Archive for September, 2018

Down the Garden Path by Beverley Nichols ~ 1932. This edition: Doubleday, 1932. Decorations by Rex Whistler. Hardcover. 303 pages.

It’s rather nasty outside today, with a too-early cold snap blowing in, nipping the last flowers with frost, and whisking snowflakes around our chilly ears, so I have used this hopefully temporary weather event as an excuse to step away from my outdoor occupations and spend a lazy Sunday puttering about in the house.

I’ve been tracking down all of the various books I read this summer during my non-posting spell, with the idea of zipping off some reviews and helping my Century of Books project along. I bailed out on it last year; I have the idea that successfully completing it this year will be grand for my sometimes troubled morale.

Of course it is taking much longer than I thought to get my book thoughts into writing – I find myself re-reading all the best bits and flipping through things to reacquaint myself with what it was exactly that I wanted to highlight.

Bear with me over the next few weeks, as I hope to throw a number of these catch-up posts up at random as I steal the time to work them out.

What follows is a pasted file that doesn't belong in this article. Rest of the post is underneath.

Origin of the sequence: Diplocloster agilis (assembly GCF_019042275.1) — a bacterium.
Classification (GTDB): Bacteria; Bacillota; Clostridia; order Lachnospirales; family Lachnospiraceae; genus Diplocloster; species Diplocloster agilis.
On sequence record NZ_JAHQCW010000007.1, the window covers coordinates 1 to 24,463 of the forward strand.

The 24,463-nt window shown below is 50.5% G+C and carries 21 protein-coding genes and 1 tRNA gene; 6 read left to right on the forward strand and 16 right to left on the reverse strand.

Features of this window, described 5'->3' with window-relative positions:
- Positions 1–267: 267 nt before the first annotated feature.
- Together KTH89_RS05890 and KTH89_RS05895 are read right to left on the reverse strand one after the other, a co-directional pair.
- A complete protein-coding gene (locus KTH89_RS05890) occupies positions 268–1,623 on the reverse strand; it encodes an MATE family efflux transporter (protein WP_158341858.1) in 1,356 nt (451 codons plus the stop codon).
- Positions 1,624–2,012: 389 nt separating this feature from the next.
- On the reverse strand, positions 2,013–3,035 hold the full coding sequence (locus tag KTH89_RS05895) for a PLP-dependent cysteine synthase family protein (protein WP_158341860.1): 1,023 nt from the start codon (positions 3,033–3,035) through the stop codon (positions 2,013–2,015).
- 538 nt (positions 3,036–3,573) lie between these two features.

Starting right here, with this happy offering from early on in Beverley Nichols’ four decade stint as a documentarian of the joys and tribulations of domestic and garden life in the four decades of the 1930s through the 1960s.

The only thing better than Beverley Nichols’ more than slightly pithy, sometimes precious prose in this delicious account of moving to a neglected country cottage and re-establishing a seriously ambitious garden is the inclusion of a whole slew of delightful Rex Whistler illustrations.

Anyone who is already familiar with Beverley Nichol’s style will know that it doesn’t matter what he writes about; he is readable in any key. He definitely comes across as thinking quite highly of his own intelligence, wit and charm, but just when you think he’s tooting his own horn a bit too loudly he throws in some humbling episode and undertakes to poke fun at himself, and all is forgiven.